We recently received these four drives for data recovery. Now, hard drives can indeed handle some heat, and we have successfully recovered some drives whose exteriors were completely charred to black; but this particular job is among the worst fire damage we’ve ever seen.
Before opening the drive, we notice the black plastic surrounding the SATA ports were a bit distorted. No big deal, plastic starts to melt around 200 F, and high rpm SAS drives sometimes run themselves up to 150 F.
Next we removed the board, and we noticed some loose components including the relatively large controller and ROM chips. This is concerning because solder doesn’t melt until around 400 F. At this point we remained hopeful, however, because we have the expertise to repair and/or replace boards with great success.
Finally we removed the lid (which has been rubber-cemented to the body by the melted silicon seal), to reveal a scene which might be claimed by a postmodern sculptor. The video above paints the whole picture, but the two most significant features include the rainbow-patterned platters and demagnetized head magnets. Hard drive platters are glass or metal discs, which withstood the heat as expected, however these discs are coated with a magnetic layer upon which the heads may read and write data by flipping magnetic bits. Under the intense heat, this magnet layer crinkled up like wrinkle-paint on your automobile, marked also by the same rainbow sheen found on case-hardened metal. The slightest blemish on a platter surface is most often a death sentence in terms of data recovery, so our prognosis was complete here. What was most interesting, though, was the head magnets. The heads are controlled by electricity via a pair of rather powerful neodymium magnets. When we tugged on the top magnet, it came up effortlessly, completely demagnetized. For perspective, the Curie temperature (at which demagnetization occurs) for this magnet is about 600 F.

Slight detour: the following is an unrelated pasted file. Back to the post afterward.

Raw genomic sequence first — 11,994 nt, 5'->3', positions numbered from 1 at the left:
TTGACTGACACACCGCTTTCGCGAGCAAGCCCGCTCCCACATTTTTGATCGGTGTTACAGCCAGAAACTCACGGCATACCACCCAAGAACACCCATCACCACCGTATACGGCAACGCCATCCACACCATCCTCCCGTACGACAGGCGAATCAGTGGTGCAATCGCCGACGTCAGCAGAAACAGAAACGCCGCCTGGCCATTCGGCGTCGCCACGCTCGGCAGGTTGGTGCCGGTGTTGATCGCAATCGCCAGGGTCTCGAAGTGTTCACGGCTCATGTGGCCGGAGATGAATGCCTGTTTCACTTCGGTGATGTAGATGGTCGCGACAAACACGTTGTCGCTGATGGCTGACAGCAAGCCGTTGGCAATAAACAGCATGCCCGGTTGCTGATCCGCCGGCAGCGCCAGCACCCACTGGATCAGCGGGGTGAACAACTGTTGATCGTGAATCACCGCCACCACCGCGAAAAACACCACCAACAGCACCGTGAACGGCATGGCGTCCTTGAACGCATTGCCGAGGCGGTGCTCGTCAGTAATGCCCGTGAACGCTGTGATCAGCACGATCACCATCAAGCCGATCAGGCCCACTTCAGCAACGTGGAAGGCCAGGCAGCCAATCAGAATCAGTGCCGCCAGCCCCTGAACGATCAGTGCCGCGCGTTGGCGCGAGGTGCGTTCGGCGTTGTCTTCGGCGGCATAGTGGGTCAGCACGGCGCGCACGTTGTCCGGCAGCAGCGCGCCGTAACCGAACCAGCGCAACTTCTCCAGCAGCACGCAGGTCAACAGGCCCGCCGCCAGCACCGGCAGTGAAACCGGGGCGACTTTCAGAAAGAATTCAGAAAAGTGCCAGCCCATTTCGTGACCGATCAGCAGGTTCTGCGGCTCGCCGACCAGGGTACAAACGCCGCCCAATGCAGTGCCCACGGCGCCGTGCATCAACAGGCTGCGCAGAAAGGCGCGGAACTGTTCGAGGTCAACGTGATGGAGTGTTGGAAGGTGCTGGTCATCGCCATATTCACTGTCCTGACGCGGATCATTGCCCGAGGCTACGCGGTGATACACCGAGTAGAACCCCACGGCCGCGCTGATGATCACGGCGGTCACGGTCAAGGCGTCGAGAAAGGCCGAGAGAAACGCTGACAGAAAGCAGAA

Unfortunately, this data is toast, but it’s quite an interesting reminder to not only back up your data, but back it up off site! (or in a fireproof safe)
Thanks for reading